Just as Wyoming lawmakers are taking up serious criminal justice reform, a lack of funds and problems with current correctional facilities have caused other state officials to consider joining forces with private prisons.
It could be an attractive partnership for legislators who want to avoid building more prisons. But it’s unquestionably the wrong move to make at a time when Wyoming is already headed down a far different but more positive path. Using alternative sentencing options, offering more substance abuse treatment and utilizing community probation and parole programs could reduce the inmate population and ultimately improve public safety.
The upside to the state choosing these reforms is so great it should eliminate the temptation to fix its correctional system by handing expensive problems over to private industry. But since the lack of money to revamp its prison system is at the core of the choices Wyoming has to make, don’t expect advocates of privatization to quit pitching ideas that could motivate the state to do business with the $5 billion a year industry.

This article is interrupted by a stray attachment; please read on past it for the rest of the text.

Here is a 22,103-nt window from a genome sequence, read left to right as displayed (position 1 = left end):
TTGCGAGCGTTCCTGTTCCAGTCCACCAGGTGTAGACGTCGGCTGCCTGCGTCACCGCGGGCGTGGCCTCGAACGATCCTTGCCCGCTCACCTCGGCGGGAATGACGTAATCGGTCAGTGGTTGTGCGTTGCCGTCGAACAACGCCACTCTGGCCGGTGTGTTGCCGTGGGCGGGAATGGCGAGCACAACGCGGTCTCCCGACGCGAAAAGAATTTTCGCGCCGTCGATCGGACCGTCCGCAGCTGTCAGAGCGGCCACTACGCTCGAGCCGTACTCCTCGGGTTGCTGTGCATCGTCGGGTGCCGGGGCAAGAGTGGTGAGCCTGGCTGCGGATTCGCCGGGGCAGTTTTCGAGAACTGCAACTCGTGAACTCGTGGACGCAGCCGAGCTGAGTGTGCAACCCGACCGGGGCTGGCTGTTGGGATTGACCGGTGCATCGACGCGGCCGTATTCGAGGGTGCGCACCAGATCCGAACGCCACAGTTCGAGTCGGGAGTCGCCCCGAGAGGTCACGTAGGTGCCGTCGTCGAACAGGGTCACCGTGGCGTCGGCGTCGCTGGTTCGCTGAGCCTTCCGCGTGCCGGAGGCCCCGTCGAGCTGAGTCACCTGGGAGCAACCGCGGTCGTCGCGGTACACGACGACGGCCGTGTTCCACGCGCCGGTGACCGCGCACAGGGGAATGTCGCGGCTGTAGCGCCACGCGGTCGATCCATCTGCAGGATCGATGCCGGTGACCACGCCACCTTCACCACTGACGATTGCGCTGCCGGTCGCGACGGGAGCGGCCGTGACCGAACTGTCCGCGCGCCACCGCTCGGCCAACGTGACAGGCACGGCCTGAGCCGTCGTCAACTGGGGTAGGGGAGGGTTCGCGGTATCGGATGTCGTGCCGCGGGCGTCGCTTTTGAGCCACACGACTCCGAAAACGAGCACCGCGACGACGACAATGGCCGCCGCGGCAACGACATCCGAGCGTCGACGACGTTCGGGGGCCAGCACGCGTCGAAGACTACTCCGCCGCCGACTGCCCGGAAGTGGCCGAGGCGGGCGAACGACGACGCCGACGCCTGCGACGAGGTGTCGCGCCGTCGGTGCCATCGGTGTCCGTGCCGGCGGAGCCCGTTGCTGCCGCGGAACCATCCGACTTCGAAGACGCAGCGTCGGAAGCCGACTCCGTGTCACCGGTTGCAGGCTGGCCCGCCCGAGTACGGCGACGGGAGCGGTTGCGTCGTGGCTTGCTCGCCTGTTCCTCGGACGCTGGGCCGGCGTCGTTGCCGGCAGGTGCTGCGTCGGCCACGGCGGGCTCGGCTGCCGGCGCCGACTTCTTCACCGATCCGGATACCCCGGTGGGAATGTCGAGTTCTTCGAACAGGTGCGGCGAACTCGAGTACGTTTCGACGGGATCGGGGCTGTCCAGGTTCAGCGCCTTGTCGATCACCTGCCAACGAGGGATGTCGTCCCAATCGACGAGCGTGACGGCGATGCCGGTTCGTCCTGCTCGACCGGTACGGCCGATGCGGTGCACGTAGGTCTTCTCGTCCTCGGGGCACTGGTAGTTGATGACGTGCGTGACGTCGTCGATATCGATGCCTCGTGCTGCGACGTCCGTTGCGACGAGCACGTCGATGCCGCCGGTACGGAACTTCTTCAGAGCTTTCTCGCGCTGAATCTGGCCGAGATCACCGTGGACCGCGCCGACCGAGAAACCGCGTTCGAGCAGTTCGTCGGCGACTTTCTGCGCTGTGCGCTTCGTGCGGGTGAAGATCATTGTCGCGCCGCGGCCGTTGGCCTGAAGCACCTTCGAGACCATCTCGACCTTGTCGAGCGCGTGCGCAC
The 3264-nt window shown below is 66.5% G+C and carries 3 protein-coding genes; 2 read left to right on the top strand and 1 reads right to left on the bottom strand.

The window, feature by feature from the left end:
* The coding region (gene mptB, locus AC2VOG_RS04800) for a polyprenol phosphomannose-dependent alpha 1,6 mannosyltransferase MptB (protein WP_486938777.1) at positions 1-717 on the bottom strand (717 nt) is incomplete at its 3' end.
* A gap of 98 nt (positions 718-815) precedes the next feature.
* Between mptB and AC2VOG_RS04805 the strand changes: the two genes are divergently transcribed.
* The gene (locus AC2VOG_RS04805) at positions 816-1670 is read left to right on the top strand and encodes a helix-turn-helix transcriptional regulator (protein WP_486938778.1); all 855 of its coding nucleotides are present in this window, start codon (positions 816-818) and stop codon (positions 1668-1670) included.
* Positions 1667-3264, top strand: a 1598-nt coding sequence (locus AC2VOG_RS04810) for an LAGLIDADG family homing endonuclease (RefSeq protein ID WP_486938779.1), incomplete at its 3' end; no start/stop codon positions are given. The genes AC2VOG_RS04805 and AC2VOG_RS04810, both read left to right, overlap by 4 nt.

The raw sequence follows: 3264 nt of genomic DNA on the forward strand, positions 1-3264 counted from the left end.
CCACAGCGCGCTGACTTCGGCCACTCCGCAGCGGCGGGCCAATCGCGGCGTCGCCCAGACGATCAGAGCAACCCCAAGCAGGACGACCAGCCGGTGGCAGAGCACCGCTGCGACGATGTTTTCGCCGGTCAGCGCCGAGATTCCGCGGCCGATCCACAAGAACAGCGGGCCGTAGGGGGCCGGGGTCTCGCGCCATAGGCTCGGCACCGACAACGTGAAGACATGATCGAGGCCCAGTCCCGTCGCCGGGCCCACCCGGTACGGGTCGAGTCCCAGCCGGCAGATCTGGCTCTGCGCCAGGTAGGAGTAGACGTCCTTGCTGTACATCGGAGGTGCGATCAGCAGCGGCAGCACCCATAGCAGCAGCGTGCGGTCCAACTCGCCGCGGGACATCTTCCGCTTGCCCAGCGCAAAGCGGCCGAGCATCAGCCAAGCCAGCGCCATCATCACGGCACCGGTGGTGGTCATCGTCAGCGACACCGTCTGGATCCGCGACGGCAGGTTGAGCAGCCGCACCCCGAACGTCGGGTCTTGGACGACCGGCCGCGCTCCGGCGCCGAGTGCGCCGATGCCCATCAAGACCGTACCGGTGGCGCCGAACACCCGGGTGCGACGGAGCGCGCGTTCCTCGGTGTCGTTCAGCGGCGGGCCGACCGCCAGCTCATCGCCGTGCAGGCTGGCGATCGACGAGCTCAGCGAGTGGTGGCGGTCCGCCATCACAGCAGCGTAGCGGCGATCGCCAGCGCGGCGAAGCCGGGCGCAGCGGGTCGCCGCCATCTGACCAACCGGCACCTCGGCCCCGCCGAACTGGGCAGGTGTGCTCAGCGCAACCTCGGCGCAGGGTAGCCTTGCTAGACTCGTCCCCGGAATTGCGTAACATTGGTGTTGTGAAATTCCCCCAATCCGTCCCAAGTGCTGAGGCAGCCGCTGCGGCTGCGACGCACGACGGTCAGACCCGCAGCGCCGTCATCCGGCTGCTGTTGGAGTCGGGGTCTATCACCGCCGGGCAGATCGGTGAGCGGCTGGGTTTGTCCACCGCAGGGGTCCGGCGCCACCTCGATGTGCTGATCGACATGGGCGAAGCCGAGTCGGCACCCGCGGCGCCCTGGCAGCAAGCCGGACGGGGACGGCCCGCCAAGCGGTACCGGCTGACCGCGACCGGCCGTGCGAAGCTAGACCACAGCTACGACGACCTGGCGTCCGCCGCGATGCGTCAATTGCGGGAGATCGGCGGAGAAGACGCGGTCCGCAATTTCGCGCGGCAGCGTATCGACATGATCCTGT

Private prisons have one overriding goal: to make a profit. They aren’t looking for ways to reduce recidivism because they depend on a steady stream of inmates for revenue. There are countless examples throughout the nation of private prisons that have cut corners by offering inadequate medical care, terrible food and inhumane living conditions. Typically they have less experienced correctional officers and more employee turnover because they pay less than public prisons.
Wyoming has some experience with private prisons, and it’s mostly been bad. Overcrowded prisons in the late 1990s led the state to ship hundreds of inmates to private facilities in Texas, Colorado and other states. About 120 Wyoming inmates were housed in a Colorado prison that had a riot in 2004. Prisoners reportedly set fires, smashed toilets and sinks, destroyed appliances and searched prison files for the names of informants and sex offenders.